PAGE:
Japan manager Hiroki Kokubo is banking on team-building rather than flexibility as he heads into the World Baseball Classic next month.

On Sunday, Kokubo clarified the seemingly peculiar choice of naming only one active pitcher on his roster as a member of the team’s replacement pitching pool — who can be switched out after either of the tournament’s first two rounds without injury.

The designated pitcher pool, a new facet of this year’s WBC, gives pitching-rich nations, such as the United States and Japan, the luxury of keeping big arms in reserve for the later rounds, but Kokubo emphasized he has chosen to ignore the allure of additional flexibility.

“We selected one pitcher, (Yoshihisa) Hirano, merely as a procedural matter,” Kokubo said at Okinawa’s Ginowan Stadium, where he was observing a Yokohama BayStars spring training practice. “I would have been happy going with none, because these guys on my team are the ones I want to compete with.

“From the start, I’ve said I would not replace any player other than for injury. And I am aware we can replace any injured players (without using the designated pitcher rule). As far as Hirano goes, it was explained to him thoroughly — by NPB (Nippon Professional Baseball).”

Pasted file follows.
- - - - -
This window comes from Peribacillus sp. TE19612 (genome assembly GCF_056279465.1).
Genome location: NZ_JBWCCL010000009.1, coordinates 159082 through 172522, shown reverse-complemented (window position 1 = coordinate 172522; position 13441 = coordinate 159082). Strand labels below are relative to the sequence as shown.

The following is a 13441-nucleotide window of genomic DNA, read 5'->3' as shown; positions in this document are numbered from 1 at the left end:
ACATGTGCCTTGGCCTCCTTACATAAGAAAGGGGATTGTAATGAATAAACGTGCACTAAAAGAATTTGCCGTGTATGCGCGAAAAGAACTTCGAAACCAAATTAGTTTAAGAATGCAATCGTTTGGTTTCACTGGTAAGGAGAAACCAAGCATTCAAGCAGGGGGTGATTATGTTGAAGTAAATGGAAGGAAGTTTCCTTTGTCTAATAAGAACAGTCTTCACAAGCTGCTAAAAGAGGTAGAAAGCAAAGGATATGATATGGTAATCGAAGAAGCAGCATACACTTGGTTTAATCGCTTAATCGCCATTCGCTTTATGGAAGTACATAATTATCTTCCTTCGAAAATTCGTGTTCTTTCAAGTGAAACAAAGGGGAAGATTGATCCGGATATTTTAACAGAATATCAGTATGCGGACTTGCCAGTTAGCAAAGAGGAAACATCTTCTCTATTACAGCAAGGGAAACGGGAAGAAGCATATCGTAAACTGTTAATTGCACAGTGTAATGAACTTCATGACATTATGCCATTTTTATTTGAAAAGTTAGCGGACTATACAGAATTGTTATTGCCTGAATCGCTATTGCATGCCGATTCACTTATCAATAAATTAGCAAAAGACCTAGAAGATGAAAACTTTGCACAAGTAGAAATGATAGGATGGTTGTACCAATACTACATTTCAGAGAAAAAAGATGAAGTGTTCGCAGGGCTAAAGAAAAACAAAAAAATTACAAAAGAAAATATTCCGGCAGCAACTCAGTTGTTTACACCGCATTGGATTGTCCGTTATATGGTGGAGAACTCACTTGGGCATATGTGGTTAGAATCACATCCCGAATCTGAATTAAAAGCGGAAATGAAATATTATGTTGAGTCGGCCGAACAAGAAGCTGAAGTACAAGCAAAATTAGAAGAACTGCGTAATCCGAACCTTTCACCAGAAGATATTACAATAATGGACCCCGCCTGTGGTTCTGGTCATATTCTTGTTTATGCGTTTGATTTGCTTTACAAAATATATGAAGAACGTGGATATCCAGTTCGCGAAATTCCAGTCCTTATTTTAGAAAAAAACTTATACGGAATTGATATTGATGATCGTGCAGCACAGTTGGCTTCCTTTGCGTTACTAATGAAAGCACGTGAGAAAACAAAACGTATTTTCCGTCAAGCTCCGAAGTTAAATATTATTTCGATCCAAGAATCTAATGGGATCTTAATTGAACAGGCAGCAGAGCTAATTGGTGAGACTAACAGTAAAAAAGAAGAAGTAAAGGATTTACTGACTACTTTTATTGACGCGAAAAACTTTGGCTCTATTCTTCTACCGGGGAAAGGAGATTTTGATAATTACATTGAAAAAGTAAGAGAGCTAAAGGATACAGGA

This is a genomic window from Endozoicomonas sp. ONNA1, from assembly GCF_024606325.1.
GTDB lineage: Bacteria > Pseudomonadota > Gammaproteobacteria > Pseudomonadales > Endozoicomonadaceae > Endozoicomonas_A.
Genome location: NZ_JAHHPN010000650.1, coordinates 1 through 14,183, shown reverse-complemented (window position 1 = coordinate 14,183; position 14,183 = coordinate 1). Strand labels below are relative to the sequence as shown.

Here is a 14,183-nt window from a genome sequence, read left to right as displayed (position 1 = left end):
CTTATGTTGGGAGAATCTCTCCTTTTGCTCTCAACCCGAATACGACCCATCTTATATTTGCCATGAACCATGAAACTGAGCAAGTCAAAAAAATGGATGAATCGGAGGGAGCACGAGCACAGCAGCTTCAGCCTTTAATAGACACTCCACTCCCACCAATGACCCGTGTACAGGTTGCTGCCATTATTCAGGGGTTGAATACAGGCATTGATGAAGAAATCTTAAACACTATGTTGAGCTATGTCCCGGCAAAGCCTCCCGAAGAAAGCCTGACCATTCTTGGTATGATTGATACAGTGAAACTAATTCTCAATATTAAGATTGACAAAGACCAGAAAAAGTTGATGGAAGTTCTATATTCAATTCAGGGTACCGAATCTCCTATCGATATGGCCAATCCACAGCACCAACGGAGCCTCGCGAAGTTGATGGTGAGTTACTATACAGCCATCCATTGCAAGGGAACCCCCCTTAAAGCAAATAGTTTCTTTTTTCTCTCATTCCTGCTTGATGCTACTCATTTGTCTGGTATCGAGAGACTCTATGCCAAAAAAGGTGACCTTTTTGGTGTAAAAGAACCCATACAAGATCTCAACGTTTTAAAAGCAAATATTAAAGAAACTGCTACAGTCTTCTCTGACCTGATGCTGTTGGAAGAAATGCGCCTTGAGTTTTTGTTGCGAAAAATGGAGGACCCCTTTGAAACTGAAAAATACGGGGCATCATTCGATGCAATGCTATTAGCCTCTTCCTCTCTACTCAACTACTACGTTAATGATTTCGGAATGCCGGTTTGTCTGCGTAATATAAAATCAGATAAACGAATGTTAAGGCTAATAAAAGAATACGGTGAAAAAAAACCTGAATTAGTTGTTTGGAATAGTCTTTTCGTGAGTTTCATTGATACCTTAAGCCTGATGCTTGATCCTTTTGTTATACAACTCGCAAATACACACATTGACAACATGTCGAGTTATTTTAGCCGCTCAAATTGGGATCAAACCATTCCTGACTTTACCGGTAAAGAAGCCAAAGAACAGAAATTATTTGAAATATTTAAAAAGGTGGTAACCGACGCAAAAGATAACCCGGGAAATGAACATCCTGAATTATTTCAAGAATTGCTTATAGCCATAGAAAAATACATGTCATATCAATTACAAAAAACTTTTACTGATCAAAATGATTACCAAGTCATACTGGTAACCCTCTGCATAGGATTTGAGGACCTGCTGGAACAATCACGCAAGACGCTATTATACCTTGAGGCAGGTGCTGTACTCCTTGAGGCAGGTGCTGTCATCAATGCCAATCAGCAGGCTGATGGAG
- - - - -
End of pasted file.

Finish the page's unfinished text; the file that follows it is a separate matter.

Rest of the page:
An NPB source told Kyodo News Japan would have chosen no players, but was under the impression at least one pitcher had to be designated as a candidate for replacement — even though it was not obliged to.

“We knew about the reserve pitchers and the other rules such as the pitch limits well in advance, but until they were made official recently, we were told they were subject to change,” the source said.

“Kokubo’s policy has been to not switch out any players unless injury demands it, but we thought we needed to choose one. We were not really clear about it and were curious what other teams would do.

“We explained this all to Hirano so that he would understand before it was announced.”

Kokubo, who never coached or managed before being named to run the national team after its ignominious semifinal exit in the 2013 WBC, has managed less than 30 games in his career.

As such, it is not so surprising that some of his decisions have been difficult to understand, including not having his bullpen ready in the ninth inning of the biggest game of the 2015 Premier 12, a 4-3 semifinal defeat to South Korea.

Throughout his tenure, however, Kokubo has been positive and supportive of his players despite their failures, noticeably sticking with continually misfiring Sho Nakata in the cleanup spot.

This latest decision, abandoning a chance for more pitching staff flexibility in order to cast a vote of confidence, is perfectly in keeping with his policies so far.

Japan will open its WBC first-round action on March 7 against Cuba at Tokyo Dome in a pool that also includes China and Australia.

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